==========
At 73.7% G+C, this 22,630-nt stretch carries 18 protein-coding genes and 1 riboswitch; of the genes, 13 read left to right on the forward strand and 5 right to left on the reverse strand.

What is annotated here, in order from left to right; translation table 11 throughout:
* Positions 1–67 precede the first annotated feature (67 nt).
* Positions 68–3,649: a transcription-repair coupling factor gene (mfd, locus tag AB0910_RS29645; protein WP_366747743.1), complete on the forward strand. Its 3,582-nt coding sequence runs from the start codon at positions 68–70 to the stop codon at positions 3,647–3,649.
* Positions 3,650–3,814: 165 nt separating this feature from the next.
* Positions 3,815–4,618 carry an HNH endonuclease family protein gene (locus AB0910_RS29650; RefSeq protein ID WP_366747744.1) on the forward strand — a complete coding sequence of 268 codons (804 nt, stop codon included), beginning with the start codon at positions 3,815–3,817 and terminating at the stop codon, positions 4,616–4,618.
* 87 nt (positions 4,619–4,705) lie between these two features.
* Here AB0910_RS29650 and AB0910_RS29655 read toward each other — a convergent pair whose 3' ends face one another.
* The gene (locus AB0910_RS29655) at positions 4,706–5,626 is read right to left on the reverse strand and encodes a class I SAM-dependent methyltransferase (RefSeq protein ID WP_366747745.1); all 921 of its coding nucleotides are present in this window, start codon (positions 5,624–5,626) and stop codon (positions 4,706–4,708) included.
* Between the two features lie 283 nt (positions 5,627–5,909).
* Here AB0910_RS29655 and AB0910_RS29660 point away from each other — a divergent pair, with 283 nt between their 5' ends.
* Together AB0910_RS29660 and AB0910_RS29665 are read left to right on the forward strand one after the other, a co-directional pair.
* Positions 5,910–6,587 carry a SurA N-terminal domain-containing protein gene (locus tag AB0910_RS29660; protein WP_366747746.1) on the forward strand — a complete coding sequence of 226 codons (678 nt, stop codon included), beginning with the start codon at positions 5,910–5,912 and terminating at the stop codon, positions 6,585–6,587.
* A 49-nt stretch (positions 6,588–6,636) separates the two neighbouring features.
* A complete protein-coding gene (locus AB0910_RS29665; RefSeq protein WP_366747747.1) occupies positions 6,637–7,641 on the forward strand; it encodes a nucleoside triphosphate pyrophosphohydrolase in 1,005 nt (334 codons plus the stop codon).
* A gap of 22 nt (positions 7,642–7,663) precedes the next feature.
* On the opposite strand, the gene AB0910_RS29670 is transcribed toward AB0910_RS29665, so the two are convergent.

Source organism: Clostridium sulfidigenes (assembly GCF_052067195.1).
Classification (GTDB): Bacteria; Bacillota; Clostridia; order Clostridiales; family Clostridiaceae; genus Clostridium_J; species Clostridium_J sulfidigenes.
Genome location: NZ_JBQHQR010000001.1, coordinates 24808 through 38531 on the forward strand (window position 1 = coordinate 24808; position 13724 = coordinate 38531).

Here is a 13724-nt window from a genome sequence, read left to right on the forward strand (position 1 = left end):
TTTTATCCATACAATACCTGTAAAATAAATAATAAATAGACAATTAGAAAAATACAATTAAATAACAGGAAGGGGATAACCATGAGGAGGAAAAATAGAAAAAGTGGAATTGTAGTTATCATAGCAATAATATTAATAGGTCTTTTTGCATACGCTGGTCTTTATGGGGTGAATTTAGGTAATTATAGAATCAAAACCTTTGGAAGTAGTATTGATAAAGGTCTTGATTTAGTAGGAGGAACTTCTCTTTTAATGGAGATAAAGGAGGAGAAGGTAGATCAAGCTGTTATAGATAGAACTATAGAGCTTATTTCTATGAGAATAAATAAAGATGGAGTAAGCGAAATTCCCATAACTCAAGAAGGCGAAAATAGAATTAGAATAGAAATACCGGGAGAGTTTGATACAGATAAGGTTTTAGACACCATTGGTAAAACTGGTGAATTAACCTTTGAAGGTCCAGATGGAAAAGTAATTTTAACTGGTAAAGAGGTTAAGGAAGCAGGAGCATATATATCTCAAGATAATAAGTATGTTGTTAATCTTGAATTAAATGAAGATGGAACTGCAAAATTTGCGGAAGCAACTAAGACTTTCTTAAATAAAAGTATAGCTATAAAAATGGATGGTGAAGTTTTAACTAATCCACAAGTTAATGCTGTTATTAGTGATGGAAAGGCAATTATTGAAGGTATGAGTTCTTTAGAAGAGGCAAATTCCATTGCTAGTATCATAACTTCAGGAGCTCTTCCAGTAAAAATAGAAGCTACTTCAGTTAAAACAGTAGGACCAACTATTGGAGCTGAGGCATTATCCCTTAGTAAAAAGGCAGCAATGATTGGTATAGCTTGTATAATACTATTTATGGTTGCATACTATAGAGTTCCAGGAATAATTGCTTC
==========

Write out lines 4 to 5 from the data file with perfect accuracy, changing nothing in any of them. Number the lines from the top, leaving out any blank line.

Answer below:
* Positions 68–3,649: a transcription-repair coupling factor gene (mfd, locus tag AB0910_RS29645; protein WP_366747743.1), complete on the forward strand. Its 3,582-nt coding sequence runs from the start codon at positions 68–70 to the stop codon at positions 3,647–3,649.
* Positions 3,650–3,814: 165 nt separating this feature from the next.